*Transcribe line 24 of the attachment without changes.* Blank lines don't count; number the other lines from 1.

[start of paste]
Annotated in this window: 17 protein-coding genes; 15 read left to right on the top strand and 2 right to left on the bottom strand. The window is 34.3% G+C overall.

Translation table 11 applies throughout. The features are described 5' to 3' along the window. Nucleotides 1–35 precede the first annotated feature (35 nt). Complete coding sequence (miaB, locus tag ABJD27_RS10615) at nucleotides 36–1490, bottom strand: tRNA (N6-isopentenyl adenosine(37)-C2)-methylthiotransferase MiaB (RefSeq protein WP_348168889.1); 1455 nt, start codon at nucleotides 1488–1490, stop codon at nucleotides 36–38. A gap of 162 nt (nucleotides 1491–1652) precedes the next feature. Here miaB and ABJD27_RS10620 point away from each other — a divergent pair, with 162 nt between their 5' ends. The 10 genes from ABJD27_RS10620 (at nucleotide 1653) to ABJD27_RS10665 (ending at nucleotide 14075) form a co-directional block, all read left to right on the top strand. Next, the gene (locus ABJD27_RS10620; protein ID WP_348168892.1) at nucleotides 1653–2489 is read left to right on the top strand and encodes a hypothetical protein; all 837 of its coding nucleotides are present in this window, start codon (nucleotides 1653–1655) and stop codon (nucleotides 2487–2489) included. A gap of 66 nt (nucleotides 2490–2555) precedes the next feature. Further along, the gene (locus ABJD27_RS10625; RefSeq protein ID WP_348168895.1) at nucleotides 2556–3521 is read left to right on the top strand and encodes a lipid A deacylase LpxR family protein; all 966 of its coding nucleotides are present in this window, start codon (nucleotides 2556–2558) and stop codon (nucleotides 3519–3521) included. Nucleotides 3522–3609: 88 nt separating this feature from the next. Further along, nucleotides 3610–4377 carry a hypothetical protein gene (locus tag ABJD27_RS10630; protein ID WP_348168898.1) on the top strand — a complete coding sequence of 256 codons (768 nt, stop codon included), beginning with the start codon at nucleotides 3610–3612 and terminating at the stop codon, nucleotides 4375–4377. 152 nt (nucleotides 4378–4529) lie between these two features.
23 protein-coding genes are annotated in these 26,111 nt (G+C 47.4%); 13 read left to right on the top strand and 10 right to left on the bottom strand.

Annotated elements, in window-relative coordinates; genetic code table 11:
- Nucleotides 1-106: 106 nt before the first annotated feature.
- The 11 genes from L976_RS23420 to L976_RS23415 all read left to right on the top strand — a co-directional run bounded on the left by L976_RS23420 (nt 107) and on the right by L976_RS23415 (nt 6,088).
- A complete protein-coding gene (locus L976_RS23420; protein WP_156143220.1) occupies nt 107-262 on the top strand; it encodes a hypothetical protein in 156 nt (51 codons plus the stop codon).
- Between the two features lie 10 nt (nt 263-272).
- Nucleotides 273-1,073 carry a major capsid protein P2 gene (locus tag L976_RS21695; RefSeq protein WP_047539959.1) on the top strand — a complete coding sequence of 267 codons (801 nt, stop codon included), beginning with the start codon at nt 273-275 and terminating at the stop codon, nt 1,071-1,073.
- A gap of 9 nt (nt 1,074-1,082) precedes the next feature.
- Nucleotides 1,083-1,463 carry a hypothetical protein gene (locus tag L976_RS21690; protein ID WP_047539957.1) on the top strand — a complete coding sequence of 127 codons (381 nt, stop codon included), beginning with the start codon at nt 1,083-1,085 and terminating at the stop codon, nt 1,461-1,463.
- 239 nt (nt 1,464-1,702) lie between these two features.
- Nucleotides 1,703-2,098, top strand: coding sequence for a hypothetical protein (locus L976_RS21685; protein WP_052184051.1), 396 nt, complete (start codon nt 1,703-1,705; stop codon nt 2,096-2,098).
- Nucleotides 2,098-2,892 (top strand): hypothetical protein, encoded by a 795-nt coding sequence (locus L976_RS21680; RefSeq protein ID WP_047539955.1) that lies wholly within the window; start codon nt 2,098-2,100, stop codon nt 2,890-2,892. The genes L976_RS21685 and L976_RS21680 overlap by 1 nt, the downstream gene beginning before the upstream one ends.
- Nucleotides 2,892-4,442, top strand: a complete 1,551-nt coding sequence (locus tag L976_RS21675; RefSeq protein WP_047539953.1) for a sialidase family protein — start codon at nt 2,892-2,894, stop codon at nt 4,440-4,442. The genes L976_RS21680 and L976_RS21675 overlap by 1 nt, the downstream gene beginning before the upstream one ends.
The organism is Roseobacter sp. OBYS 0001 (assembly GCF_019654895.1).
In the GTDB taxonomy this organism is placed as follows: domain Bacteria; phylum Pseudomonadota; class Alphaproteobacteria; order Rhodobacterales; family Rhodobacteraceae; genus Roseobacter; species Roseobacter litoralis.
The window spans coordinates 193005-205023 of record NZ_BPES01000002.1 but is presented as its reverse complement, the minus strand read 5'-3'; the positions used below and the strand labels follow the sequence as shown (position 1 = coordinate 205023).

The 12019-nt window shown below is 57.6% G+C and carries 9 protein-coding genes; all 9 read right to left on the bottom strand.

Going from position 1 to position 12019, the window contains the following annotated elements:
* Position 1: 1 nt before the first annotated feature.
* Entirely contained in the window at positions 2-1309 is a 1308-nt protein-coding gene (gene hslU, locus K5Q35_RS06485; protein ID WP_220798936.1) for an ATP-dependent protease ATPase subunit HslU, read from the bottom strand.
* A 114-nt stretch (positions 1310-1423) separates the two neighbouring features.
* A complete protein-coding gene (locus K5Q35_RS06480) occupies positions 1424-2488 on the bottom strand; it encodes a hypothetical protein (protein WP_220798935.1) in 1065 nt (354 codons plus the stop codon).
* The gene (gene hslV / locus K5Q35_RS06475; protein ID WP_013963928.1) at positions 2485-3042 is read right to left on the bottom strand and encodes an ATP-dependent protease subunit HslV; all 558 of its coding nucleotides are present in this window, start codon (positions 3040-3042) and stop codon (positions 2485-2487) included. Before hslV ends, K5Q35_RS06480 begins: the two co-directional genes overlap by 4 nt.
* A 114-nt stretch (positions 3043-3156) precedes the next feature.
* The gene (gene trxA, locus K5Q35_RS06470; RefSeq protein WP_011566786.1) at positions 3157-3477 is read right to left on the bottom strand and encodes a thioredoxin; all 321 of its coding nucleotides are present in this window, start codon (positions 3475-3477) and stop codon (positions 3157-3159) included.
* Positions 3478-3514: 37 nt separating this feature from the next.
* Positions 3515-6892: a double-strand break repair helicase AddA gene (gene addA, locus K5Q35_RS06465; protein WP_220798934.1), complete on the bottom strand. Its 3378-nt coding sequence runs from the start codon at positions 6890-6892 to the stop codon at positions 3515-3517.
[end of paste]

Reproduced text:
* A complete protein-coding gene (locus K5Q35_RS06480) occupies positions 1424-2488 on the bottom strand; it encodes a hypothetical protein (protein WP_220798935.1) in 1065 nt (354 codons plus the stop codon).